In 1970 I had to decide if I would fight in Vietnam. I read, thought, and prayed about this issue and finally decided that I would not. I felt at the time I had three or four options: I would go to Canada (or try to); I would go underground (again, I had no idea if that were even possible); I would go to jail; or I would try to take the legal path and apply for Conscientious Objector status. So in the summer of 1970, I applied for CO status. I also took my draft physical, along with hundreds of other young men, in a basement area of Erieview Tower in Cleveland. That summer I submitted my CO application and later had a kind of trial or hearing before the draft board. They eventually, to my astonishment, granted me CO status. I would next have to do two years of Alternate Service. During these 6 months of uncertainty, I was working with Gene Killeen and many other wonderful people at Terminal Parking, at West 6th and Superior. In late January of 1971, I said goodbye to Gene and my work friends, said goodbye to my family, and moved to Cincinnati to try to find an acceptable Alternate Service position. That summer, I finally located such a job, in the Health Education Department of the 12th Street Clinic. There I worked under Dr. Joseph Alter, who I heard had also been a CO many years earlier. I worked with Charles Couch, Becky Meyers RN, June Mealey, Dale White, and many other wonderful people at the clinic. My pay was $2.50 per hour. My job was located in the Cincinnati ghetto of Over-the-Rhine, but I didn't consider it dangerous. I did some service for the neighborhood and my country. My sacrifice was not like Tommy's or Buddy's or Steve's. But I played a role.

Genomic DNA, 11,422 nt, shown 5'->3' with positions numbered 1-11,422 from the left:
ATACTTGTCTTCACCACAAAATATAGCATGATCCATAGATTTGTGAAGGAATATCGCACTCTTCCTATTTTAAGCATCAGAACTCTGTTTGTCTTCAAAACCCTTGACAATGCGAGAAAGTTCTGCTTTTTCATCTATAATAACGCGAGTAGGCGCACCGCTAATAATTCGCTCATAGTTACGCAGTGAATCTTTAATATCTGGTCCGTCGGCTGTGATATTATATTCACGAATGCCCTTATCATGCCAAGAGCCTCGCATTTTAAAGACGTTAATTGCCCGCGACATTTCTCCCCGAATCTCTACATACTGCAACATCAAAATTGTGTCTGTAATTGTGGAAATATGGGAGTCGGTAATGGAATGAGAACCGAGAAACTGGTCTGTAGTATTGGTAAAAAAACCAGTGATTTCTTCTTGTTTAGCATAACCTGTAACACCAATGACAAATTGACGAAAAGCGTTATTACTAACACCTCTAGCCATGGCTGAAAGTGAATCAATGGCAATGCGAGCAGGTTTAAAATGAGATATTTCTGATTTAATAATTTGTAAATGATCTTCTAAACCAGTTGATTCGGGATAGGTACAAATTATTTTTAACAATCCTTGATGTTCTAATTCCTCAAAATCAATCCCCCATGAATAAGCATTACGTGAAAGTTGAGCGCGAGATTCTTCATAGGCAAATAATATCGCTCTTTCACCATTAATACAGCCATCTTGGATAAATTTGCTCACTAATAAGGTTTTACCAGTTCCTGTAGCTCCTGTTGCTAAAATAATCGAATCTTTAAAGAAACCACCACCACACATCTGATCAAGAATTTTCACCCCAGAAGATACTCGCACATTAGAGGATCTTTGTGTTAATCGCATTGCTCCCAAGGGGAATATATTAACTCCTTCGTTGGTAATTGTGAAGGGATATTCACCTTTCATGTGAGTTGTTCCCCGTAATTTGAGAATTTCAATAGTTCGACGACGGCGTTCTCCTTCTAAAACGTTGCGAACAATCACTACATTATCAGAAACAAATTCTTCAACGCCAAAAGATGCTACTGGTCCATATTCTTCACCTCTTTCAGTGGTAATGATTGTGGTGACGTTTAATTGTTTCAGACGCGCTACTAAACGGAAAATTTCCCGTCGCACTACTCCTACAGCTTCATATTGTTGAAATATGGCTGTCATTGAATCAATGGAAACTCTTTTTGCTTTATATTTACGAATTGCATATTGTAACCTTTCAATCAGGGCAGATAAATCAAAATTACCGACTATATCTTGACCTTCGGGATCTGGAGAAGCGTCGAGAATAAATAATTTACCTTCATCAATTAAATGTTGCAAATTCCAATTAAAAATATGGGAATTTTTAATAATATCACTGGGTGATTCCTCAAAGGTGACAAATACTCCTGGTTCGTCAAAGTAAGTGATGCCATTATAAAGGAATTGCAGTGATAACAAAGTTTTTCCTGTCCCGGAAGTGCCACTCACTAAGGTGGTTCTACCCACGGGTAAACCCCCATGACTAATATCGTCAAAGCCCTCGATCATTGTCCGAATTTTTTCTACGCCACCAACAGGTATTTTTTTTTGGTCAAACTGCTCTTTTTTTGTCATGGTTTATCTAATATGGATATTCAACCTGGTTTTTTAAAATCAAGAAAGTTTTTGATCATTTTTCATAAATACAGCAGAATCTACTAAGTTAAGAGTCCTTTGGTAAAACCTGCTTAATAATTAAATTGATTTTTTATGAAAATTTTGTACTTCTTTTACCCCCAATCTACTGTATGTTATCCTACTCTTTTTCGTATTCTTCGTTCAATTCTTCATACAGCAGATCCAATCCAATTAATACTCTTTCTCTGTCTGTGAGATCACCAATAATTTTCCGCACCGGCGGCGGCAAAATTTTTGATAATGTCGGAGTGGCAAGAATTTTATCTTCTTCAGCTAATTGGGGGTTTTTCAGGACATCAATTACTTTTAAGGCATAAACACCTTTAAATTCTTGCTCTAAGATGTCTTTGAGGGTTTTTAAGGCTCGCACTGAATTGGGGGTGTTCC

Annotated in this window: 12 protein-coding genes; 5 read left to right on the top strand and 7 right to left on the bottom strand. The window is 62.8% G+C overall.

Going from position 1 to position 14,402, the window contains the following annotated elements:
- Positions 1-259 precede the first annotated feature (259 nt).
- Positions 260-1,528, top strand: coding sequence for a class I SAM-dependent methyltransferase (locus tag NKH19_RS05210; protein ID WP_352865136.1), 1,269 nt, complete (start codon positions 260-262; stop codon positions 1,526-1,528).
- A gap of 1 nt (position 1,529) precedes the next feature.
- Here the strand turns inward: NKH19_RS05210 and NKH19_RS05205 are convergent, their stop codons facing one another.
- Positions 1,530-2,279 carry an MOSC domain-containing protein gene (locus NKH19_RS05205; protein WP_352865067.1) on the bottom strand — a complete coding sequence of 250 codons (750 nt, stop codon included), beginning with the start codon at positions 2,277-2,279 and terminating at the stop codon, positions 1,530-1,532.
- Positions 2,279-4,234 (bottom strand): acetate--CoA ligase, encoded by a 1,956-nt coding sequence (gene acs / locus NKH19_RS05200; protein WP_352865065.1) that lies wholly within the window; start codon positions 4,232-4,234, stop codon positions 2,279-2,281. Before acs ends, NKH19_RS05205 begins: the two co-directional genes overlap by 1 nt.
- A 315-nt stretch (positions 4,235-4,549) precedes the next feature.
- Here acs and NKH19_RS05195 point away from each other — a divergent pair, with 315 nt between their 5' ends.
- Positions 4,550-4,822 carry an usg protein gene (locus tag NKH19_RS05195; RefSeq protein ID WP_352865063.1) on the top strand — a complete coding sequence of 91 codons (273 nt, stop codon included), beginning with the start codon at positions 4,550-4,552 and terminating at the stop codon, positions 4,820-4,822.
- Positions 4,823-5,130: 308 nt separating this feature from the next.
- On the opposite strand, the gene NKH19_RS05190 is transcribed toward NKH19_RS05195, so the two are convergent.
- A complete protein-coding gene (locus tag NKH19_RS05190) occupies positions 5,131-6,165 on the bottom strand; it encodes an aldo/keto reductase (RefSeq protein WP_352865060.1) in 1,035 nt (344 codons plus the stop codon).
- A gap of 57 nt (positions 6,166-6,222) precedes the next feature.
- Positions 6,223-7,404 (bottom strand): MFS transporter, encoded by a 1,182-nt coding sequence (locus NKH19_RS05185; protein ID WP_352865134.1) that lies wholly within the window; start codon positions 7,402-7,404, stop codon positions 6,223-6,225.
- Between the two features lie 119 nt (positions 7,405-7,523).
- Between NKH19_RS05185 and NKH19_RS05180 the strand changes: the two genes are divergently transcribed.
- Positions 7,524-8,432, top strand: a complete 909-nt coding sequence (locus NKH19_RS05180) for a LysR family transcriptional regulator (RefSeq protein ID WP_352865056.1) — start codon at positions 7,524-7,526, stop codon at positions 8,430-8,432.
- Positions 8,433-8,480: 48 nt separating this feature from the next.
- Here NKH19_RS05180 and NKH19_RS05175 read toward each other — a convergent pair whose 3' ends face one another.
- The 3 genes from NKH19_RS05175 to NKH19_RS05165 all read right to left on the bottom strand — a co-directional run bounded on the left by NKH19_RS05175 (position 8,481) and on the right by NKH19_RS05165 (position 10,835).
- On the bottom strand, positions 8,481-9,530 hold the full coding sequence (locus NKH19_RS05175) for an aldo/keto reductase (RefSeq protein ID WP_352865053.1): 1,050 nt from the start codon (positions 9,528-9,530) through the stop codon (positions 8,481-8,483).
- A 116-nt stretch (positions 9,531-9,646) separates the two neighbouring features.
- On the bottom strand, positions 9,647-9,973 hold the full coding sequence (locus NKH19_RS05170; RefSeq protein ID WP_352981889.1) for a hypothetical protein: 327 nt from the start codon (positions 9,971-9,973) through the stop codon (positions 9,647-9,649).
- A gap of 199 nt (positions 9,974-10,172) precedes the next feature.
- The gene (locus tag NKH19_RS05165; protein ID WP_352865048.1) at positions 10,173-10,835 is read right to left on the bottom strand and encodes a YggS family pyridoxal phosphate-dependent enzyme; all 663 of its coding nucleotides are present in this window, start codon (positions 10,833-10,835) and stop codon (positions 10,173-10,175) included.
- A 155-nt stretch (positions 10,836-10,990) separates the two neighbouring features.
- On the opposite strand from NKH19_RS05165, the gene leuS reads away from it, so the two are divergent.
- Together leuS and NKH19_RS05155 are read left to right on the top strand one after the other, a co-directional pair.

When I moved to Cincinnati I met a group of dedicated people called "Peacemakers." They were pacifists, and many of them had spent time in jail for not participating in war efforts and for refusing to pay war taxes. Their sacrifices were huge. I'm thinking of people like Maurice McCrackin, Ernest Bromley, Marion Bromley, Dan Bromley, Wally Nelson, Juanita Nelson, Chuck Matthei, Kenny Przybylski, Richard Gale, Chris Cotter, Peggy Scherer . . .  gee, so many other incredible,  dedicated people who said no to war and yes to peacemaking.

For all of the people mentioned, the warriors and the peacemakers, the Conscientious Objectors and conscious participators, I say, "thank you for your service."

And PS, thanks to Tim Musser for his service as a Conscientious Objector!

Tuesday, April 18, 2017

I Just Paid My War Taxes--Mea Culpa!

Paying My War Taxes

Today I filed my federal war taxes. I am almost ashamed to admit it. Many friends of mine risked their freedom, their careers, their homes—really, almost everything, by refusing to pay war taxes. Many of them went to jail for this. Others had to live below the taxable poverty line, in other words, very simply, with an extremely low income threshold. I’m thinking of people like Chuck Matthei, Marion and Ernest Bromly, Juanita and Wally Nelson., the Berrigan’s, Phil and Dan, Dorothy Day, Ammon Hennacy (The One-Man Revolution), Maurice McCrackin. Many folks in the Peacemaker Movement and the Catholic Worker Movement. Many Quakers and Mennonites. I appreciate their enormous sacrifices.
Chuck Matthei
I am not against all taxation. I am happy to pay my taxes and share my resources for many things having to do with the health, welfare, and cultural resources of our country. I am also happy to share my resources with those in need outside my country, the poor, needy, refugees, the hungry.

Wally and Juanita Nelson, Ernest and Marion Bromley, Maurice McCrackin

But I strongly object to the use of my taxes for war and for imperialism. Our tax dollars have done so much damage in the world. And lately, the sabers have been rattling again—at people and groups in Syria, Iraq, Iran, Afghanistan, Russia, China, and many other places. And most ominously of all, in North Korea, where “all options are on the table.” Well one of those options is the use of nuclear weapons. If it comes to that, then the future of the world, the entire future of civilization, is put at great risk. The world could essentially end. All our own hopes and our hopes for our families, friends, children, and grandchildren could be dashed—incinerated.
Ammon Hennacy (right)

Can we trust our leaders not to use these weapons of destruction—in fact, weapons of mass destruction. We have them at the ready. They could be launched at any minute.

Dan Berrigan and Thomas Merton